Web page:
Pendulum Review + How to Play from “Watch It Played”
Stonemaier games has quickly become one of my favourite board game publishing companies because of a few key factors. First, their titles are generally really, really good. They scale well for the minimum to maximum players, the components included are fantastic, and the strategy is easy to understand, but incredibly deep. When the opportunity to review Pendulum came up, I couldn’t wait for yet another amazing Stonemaier experience, and for the most part, I wasn’t disappointed.
How to Play
We often create detailed How To Play articles for Stonemaier games, but because of some shipping mishaps, we really wanted to focus on getting this review out prior to the holidays so our readers could make last minute purchasing decisions. Our fellow Canadian, Rodney Smith, does fantastic How to Play guides on his YouTube Channel, “Watch it Played.” You can find his video for Pendulum below! Once you understand the basics, read on for our full thoughts!
Epic Free for All
In one sense, Pendulum lacks the structure of most Stonemaier games, as parts of the game are definitely just a straight up free-for-all. And I kind of like it. There is a ton going on in Pendulum, and we quickly found that playing with new players after having already played a few game ourselves was not ideal. Unlike other Stonemaier games that we feel scale really well between new and old players, we really found that this one doesn’t. And that’s not necessarily a bad thing – Pendulum has a lot going on – as evidence by Rodney’s 30+ minute explanation video. The more a game has going on, the better chances it has of being insanely deep and fun to play. And that is definitely the case.
Timers are used to control the game (or a timer board for your first play through), but there are no real turns. Once a timer is flipped, players can begin using their workers, being sure to follow worker rules, to begin obtaining necessary resources. Rows without timers can be used, while rows with timers are blocked. As there are different resources available in different rows, you can imagine the stress, but yet the strategy, that is required to play.
It’s legit pendulum, as players move to place and remove their workers to put them in the best position to perform actions down the road. Worker rules make placement difficult and strategic, and the fact that turns don’t exist – just the limits of timers – it’s important to keep an eye on everything that is going on. One space might be unavailable to you at one point during the timer phase, but if another player decides they no longer want that space, and choose to move their worker away, you might need to quickly move into that space yourself. Just remember, others might be looking for that spot too.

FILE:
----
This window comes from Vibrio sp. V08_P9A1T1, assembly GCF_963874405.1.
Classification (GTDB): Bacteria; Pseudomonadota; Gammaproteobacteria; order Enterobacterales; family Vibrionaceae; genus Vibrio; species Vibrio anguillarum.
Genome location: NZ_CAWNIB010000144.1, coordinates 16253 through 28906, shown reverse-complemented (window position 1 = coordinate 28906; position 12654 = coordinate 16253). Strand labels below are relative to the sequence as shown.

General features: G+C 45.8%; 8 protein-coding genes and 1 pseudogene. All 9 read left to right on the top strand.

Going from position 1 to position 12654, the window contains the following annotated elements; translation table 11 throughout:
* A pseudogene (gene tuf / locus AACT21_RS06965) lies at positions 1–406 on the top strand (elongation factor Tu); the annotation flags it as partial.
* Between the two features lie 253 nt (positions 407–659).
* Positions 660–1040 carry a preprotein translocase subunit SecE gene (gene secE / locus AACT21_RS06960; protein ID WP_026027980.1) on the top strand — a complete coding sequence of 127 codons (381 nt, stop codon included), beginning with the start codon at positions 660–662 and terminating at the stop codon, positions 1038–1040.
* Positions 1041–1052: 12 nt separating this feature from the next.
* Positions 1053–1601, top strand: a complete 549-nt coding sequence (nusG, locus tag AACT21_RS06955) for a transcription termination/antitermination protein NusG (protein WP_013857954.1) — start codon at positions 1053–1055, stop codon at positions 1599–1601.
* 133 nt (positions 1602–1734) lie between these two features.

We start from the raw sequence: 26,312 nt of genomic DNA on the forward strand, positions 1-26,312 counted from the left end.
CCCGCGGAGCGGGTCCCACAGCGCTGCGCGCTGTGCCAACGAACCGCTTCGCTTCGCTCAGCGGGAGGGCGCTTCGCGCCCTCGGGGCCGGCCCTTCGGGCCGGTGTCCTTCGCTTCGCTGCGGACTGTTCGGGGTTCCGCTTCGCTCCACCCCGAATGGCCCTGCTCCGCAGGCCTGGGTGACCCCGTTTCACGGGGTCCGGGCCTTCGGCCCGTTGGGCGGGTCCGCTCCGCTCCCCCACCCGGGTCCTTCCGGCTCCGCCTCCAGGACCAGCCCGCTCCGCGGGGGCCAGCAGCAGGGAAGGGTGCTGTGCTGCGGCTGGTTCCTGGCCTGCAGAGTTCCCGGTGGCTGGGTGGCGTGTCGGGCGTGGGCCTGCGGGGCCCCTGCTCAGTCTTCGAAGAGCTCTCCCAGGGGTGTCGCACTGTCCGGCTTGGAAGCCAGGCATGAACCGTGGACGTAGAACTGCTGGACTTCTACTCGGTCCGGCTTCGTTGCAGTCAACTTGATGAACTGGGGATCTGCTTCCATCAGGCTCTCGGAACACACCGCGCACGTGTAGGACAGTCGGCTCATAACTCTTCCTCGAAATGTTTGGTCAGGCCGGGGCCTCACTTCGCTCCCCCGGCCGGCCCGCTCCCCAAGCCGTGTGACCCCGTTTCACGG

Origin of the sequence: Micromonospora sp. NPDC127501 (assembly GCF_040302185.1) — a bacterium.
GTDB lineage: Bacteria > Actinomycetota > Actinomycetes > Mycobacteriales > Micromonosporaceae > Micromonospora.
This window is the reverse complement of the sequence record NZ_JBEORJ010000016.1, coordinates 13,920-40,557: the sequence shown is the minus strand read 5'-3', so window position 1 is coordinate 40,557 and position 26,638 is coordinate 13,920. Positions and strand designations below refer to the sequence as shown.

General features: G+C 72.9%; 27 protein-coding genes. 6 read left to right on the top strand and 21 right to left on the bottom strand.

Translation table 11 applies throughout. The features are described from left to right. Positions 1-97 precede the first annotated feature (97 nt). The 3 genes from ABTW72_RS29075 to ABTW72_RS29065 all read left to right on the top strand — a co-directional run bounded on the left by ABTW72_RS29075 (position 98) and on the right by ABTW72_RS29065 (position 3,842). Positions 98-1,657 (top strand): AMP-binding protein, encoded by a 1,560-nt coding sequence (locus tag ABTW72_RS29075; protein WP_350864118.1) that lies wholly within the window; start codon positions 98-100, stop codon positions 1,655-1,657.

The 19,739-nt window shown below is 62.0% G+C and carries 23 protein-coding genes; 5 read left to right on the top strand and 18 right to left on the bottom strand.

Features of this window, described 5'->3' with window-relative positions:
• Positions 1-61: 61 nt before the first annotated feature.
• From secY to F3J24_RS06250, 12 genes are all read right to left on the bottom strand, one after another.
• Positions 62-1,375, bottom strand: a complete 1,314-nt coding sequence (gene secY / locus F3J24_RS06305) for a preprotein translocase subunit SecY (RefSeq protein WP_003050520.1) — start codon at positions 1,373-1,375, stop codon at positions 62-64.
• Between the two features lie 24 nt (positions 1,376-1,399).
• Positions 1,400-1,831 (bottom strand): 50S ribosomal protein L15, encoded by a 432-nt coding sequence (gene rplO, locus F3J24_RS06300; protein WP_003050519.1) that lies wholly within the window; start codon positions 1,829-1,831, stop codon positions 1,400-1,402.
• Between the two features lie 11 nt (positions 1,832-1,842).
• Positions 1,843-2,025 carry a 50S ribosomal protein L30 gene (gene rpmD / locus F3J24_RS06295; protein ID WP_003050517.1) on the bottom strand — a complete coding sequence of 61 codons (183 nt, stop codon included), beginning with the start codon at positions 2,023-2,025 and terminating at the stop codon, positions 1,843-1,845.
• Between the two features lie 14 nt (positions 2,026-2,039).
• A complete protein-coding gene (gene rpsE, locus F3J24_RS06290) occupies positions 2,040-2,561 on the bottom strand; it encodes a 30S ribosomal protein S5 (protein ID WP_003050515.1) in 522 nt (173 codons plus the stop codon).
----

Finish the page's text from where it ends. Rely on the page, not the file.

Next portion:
Playing with Honest Folks
Listen, if there is a downside to Pendulum it’s less about the game and how it’s structured, and more about the people you choose to play with. Because it is a free-for-all, it’s necessary to fully believe your opponents are playing the game honorably, not cheating when it comes to worker placement, etc. Because in Pendulum, it is very easy to cheat. Legitimate cheating means you are playing with someone who you likely don’t want to play with again, but it is unaware cheater that really makes me struggle with how much I like Pendulum. We found on numerous occasions someone making a movement that was not legitimate – the person wasn’t trying to cheat, it was a complete accident. You are working against timers, so these lapses in understanding are bound to happen. For as many times as we caught issues like this, I begin to wonder how many times we missed these situations.
Still Having Fun
I ultimately do still recommend Pendulum, because even when thinking about the potential for players to cheat without meaning too, I still end each game feeling just as good each and every time. I had fun, win or lose, and that really is the mark of a good game. Of course it’s fun to win, but when you are playing with 4 players, the game needs to be fun for all, understanding only one player leaves the game victorious. And I believe Pendulum hits that mark.
If you are worried about players cheating when you play regular games, you will have a hard time dealing with how Pendulum plays out. It will ultimately ruin your fun if you are always thinking about how others might be trying to juke the game to their benefit. If you understand who you are playing with, and can rest assured that no one will be cheating on purpose, Pendulum is great fun with some VERY deep strategy. And even when players do cheat without meaning too, the ultimate end game result has always been positive, win or lose.
If you are looking for something a bit deeper to dive into this holiday season, then we highly recommend Pendulum. Stonemaier hits it out of the park with fantastic game pieces, player boards, and cards. It’s another mega hit from a well established publishing team.